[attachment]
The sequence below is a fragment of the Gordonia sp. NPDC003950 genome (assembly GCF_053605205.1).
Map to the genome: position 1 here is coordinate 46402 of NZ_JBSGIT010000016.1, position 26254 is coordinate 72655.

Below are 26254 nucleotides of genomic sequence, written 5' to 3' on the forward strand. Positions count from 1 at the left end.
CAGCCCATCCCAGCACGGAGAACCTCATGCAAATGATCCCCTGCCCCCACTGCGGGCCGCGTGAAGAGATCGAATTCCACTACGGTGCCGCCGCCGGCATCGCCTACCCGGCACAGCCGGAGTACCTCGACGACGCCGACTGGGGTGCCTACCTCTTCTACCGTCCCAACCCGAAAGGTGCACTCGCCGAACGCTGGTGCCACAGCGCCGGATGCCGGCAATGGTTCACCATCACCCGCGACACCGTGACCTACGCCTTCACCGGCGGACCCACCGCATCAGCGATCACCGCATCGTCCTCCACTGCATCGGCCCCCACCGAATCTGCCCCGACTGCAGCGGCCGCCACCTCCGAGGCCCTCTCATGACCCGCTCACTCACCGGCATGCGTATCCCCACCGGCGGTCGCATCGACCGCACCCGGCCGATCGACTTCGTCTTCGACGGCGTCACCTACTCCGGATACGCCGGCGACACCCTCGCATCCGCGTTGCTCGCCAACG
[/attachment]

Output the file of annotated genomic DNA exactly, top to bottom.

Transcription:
The sequence below is a fragment of the Gordonia sp. NPDC003950 genome (assembly GCF_053605205.1).
Map to the genome: position 1 here is coordinate 46402 of NZ_JBSGIT010000016.1, position 26254 is coordinate 72655.

Below are 26254 nucleotides of genomic sequence, written 5' to 3' on the forward strand. Positions count from 1 at the left end.
CAGCCCATCCCAGCACGGAGAACCTCATGCAAATGATCCCCTGCCCCCACTGCGGGCCGCGTGAAGAGATCGAATTCCACTACGGTGCCGCCGCCGGCATCGCCTACCCGGCACAGCCGGAGTACCTCGACGACGCCGACTGGGGTGCCTACCTCTTCTACCGTCCCAACCCGAAAGGTGCACTCGCCGAACGCTGGTGCCACAGCGCCGGATGCCGGCAATGGTTCACCATCACCCGCGACACCGTGACCTACGCCTTCACCGGCGGACCCACCGCATCAGCGATCACCGCATCGTCCTCCACTGCATCGGCCCCCACCGAATCTGCCCCGACTGCAGCGGCCGCCACCTCCGAGGCCCTCTCATGACCCGCTCACTCACCGGCATGCGTATCCCCACCGGCGGTCGCATCGACCGCACCCGGCCGATCGACTTCGTCTTCGACGGCGTCACCTACTCCGGATACGCCGGCGACACCCTCGCATCCGCGTTGCTCGCCAACG